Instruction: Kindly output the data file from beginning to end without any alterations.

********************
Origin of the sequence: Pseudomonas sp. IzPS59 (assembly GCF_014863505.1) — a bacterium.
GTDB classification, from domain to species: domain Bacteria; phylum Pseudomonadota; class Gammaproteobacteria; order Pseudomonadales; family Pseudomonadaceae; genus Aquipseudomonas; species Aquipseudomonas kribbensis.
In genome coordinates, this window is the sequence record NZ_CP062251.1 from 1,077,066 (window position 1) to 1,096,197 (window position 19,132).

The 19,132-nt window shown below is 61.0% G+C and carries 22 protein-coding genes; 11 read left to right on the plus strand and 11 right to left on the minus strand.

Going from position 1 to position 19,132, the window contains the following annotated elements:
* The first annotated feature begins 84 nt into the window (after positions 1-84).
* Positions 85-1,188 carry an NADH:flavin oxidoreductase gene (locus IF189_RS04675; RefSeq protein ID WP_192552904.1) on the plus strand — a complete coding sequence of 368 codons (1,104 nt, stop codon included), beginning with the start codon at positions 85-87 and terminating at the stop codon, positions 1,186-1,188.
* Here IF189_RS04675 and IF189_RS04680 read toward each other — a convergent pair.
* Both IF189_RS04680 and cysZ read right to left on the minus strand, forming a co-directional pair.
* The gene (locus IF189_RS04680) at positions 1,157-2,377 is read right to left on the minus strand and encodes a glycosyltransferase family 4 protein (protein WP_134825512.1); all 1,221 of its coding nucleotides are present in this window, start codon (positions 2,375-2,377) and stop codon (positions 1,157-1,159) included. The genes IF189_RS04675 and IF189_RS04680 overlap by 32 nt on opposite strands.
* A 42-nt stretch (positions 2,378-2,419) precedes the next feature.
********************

Origin of the sequence: Pseudomonas sp. IzPS59 (assembly GCF_014863505.1) — a bacterium.
GTDB classification, from domain to species: domain Bacteria; phylum Pseudomonadota; class Gammaproteobacteria; order Pseudomonadales; family Pseudomonadaceae; genus Aquipseudomonas; species Aquipseudomonas kribbensis.
In genome coordinates, this window is the sequence record NZ_CP062251.1 from 1,077,066 (window position 1) to 1,096,197 (window position 19,132).

The 19,132-nt window shown below is 61.0% G+C and carries 22 protein-coding genes; 11 read left to right on the plus strand and 11 right to left on the minus strand.

Going from position 1 to position 19,132, the window contains the following annotated elements:
* The first annotated feature begins 84 nt into the window (after positions 1-84).
* Positions 85-1,188 carry an NADH:flavin oxidoreductase gene (locus IF189_RS04675; RefSeq protein ID WP_192552904.1) on the plus strand — a complete coding sequence of 368 codons (1,104 nt, stop codon included), beginning with the start codon at positions 85-87 and terminating at the stop codon, positions 1,186-1,188.
* Here IF189_RS04675 and IF189_RS04680 read toward each other — a convergent pair.
* Both IF189_RS04680 and cysZ read right to left on the minus strand, forming a co-directional pair.
* The gene (locus IF189_RS04680) at positions 1,157-2,377 is read right to left on the minus strand and encodes a glycosyltransferase family 4 protein (protein WP_134825512.1); all 1,221 of its coding nucleotides are present in this window, start codon (positions 2,375-2,377) and stop codon (positions 1,157-1,159) included. The genes IF189_RS04675 and IF189_RS04680 overlap by 32 nt on opposite strands.
* A 42-nt stretch (positions 2,378-2,419) precedes the next feature.